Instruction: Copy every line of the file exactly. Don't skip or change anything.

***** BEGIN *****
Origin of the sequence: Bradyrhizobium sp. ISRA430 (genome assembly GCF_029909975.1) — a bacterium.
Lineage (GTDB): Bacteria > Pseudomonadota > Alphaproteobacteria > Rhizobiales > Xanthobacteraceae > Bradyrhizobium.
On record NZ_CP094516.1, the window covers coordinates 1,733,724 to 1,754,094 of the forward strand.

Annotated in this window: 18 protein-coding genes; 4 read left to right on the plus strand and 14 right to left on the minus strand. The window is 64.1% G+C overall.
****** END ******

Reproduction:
Origin of the sequence: Bradyrhizobium sp. ISRA430 (genome assembly GCF_029909975.1) — a bacterium.
Lineage (GTDB): Bacteria > Pseudomonadota > Alphaproteobacteria > Rhizobiales > Xanthobacteraceae > Bradyrhizobium.
On record NZ_CP094516.1, the window covers coordinates 1,733,724 to 1,754,094 of the forward strand.

Annotated in this window: 18 protein-coding genes; 4 read left to right on the plus strand and 14 right to left on the minus strand. The window is 64.1% G+C overall.